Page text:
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Ethereum

Puff, puff, pump on 4/20! April 16-21st

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Loyal Finance Redefined readers:

Hi, I’m Andrew. My inestimable colleague Andrey, the previous compiler of this newsletter, is stepping away from Cointelegraph in order to build [REDACTED], leaving me to take over lettering the news. While I’m thrilled he’ll be keeping around the DeFi ecosystem, I’m also infuriated that there’ll be yet another gigabrain trading against me. 

Also: journalists quitting their jobs to do DeFi stuff. Talk about top signals. While DeFi tokens and ETH prices in particular have largely rebounded from dispepsia-inducing lows, I remain antsy.

Nonetheless, the highlights of the week:

4/20 Haze It

In the 4/21 hangover today, a new crop of crypto investors are discovering some cruel market realities. Hopefully, they’ll learn to laugh about them. 

Yesterday, the Dogecoin community cashed in on some of their growing (if likely destined to be short-lived) cultural capital, attempting a hostile “unofficial holiday” takeover of 4/20 — a social media push to snatch the date away from stoners and rebrand it as “Doge Day.”

To some degree, it worked: Elon Musk, the meme superstar who happens to run a few tech companies, ratioed some disbelieving Boomers, and noted celebrity sex tape participant Dave Portnoy himself bought a bag that prompty tanked in price. DeFi-ers shouldn’t care too much about the meme currency aside from its utility in predicting wider altcoin runs, but Dogecoin day did feature a few other pump-and-dump absurdities.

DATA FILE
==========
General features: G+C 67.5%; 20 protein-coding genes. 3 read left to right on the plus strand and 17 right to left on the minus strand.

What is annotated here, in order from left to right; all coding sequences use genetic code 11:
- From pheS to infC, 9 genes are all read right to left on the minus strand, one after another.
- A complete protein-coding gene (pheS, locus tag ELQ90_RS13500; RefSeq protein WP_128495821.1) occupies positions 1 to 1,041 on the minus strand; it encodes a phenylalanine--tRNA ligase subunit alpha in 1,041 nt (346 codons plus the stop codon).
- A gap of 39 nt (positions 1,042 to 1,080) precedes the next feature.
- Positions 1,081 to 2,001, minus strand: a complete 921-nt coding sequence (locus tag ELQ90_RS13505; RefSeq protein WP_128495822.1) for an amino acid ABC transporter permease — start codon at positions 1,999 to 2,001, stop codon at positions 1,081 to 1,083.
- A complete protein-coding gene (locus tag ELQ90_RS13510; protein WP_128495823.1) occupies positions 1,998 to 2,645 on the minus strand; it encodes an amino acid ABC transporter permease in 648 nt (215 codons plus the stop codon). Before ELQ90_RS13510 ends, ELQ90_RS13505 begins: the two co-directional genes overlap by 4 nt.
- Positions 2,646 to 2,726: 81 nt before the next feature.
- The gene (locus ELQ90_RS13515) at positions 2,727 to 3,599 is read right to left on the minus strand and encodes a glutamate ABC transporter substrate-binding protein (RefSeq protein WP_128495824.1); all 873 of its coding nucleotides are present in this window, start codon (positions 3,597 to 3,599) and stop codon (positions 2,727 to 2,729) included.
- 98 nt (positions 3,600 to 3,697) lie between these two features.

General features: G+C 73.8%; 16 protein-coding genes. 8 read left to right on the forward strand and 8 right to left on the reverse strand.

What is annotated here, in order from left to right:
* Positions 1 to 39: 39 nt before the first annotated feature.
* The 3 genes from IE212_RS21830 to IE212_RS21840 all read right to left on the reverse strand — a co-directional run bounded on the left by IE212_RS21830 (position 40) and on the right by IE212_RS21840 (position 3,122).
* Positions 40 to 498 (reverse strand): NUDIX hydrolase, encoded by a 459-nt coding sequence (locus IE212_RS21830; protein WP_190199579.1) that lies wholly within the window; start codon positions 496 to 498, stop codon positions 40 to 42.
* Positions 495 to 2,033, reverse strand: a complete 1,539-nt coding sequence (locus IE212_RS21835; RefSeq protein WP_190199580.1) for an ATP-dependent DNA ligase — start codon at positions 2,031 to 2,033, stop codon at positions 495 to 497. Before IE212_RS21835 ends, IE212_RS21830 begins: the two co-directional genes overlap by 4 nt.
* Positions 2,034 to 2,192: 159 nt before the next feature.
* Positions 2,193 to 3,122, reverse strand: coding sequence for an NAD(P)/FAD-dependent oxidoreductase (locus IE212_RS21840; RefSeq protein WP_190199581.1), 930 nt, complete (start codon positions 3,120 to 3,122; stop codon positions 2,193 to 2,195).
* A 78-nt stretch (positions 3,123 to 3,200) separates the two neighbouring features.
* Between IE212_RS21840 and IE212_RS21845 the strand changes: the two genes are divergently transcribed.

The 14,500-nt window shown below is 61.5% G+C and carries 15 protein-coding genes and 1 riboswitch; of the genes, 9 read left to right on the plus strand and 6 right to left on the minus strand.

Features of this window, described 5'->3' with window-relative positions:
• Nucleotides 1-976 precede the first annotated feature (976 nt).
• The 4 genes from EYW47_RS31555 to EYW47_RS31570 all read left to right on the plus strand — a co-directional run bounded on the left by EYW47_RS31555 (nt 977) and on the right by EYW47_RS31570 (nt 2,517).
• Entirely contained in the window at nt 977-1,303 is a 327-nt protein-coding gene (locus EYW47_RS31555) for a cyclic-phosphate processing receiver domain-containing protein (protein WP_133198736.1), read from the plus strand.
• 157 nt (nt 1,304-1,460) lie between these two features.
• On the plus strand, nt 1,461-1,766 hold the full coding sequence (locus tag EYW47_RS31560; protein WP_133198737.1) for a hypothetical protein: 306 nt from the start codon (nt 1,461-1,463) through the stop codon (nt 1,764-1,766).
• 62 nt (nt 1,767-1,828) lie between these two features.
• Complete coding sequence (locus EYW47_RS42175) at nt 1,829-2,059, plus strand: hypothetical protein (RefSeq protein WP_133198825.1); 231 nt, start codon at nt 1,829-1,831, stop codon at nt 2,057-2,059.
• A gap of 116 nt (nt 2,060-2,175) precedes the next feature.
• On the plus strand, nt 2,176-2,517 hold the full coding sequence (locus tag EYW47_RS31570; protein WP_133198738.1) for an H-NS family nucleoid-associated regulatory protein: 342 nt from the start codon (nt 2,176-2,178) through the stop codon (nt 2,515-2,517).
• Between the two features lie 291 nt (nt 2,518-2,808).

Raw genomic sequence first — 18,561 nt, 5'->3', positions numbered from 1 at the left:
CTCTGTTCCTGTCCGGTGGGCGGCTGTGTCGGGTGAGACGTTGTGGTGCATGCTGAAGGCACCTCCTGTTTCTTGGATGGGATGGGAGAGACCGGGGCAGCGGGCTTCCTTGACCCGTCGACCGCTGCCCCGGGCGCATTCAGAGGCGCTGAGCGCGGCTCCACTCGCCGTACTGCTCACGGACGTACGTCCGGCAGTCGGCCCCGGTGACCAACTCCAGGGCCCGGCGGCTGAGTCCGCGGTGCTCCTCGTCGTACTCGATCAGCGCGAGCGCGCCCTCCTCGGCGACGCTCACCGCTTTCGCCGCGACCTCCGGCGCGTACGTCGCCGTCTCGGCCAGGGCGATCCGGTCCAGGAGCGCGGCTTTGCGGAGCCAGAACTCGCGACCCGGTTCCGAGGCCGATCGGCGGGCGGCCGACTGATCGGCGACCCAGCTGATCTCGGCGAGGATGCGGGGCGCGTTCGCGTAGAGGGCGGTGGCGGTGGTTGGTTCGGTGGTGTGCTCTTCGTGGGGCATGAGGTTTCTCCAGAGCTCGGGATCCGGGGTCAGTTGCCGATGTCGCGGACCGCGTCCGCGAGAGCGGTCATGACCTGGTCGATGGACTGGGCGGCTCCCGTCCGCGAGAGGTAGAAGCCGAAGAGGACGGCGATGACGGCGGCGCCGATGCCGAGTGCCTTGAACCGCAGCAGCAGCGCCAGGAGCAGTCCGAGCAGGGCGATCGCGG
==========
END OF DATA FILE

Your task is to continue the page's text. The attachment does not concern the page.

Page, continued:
Self-styled DeFi tokens like $SAFEMOON and $SHIB hit the zenith of multiweek pumps on 4/20, along with projects like $ASS following suit. The moonshots led to some remarkable on-chain stories of guppies growing into whales essentially overnight on paltry initial investments: 

Then, as it always does, the other shoe dropped. At the time of writing, $SAFEMOON is down a whopping 41.95% on the day, $SHIB in the red 38.48%, and $ASS looks like ass.

These pump-and-dumps stand out for two reasons: how little effort went into them, and how much interest they managed to attract anyway. SAFEMOON features a token burn and redistribution on every sale; classic pumpanomics with little by way of novelty. SHIB’s utility is still in the formation stages, with a DEX and an “artist incubator” in the works (though they are donating… something? Somehow? To animal rescue organizations), and features a companion coin, LEASH, a synthetic rebasing DOGE that no one needs or asked for. I don’t know what ASS does and refuse to find out.